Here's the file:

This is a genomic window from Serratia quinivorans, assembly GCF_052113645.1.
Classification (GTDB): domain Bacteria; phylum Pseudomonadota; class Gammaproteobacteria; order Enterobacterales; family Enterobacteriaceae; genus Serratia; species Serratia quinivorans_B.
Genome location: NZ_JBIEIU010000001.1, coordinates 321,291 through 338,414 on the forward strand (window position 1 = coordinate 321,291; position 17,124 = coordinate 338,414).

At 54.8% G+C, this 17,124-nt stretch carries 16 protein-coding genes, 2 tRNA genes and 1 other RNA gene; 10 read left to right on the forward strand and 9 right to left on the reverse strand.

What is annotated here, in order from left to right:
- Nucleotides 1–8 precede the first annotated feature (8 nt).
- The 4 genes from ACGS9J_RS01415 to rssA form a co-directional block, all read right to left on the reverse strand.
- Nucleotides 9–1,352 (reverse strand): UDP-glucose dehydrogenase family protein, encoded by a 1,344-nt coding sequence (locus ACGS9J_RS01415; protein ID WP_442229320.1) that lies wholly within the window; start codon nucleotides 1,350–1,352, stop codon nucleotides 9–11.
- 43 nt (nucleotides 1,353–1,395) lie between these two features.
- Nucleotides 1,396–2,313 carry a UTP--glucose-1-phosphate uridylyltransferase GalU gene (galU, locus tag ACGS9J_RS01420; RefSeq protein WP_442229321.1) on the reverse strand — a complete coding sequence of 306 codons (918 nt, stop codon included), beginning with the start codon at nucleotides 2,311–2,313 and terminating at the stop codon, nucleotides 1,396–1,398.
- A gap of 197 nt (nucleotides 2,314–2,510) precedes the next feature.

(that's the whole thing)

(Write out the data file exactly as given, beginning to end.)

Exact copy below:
This is a genomic window from Serratia quinivorans, assembly GCF_052113645.1.
Classification (GTDB): domain Bacteria; phylum Pseudomonadota; class Gammaproteobacteria; order Enterobacterales; family Enterobacteriaceae; genus Serratia; species Serratia quinivorans_B.
Genome location: NZ_JBIEIU010000001.1, coordinates 321,291 through 338,414 on the forward strand (window position 1 = coordinate 321,291; position 17,124 = coordinate 338,414).

At 54.8% G+C, this 17,124-nt stretch carries 16 protein-coding genes, 2 tRNA genes and 1 other RNA gene; 10 read left to right on the forward strand and 9 right to left on the reverse strand.

What is annotated here, in order from left to right:
- Nucleotides 1–8 precede the first annotated feature (8 nt).
- The 4 genes from ACGS9J_RS01415 to rssA form a co-directional block, all read right to left on the reverse strand.
- Nucleotides 9–1,352 (reverse strand): UDP-glucose dehydrogenase family protein, encoded by a 1,344-nt coding sequence (locus ACGS9J_RS01415; protein ID WP_442229320.1) that lies wholly within the window; start codon nucleotides 1,350–1,352, stop codon nucleotides 9–11.
- 43 nt (nucleotides 1,353–1,395) lie between these two features.
- Nucleotides 1,396–2,313 carry a UTP--glucose-1-phosphate uridylyltransferase GalU gene (galU, locus tag ACGS9J_RS01420; RefSeq protein WP_442229321.1) on the reverse strand — a complete coding sequence of 306 codons (918 nt, stop codon included), beginning with the start codon at nucleotides 2,311–2,313 and terminating at the stop codon, nucleotides 1,396–1,398.
- A gap of 197 nt (nucleotides 2,314–2,510) precedes the next feature.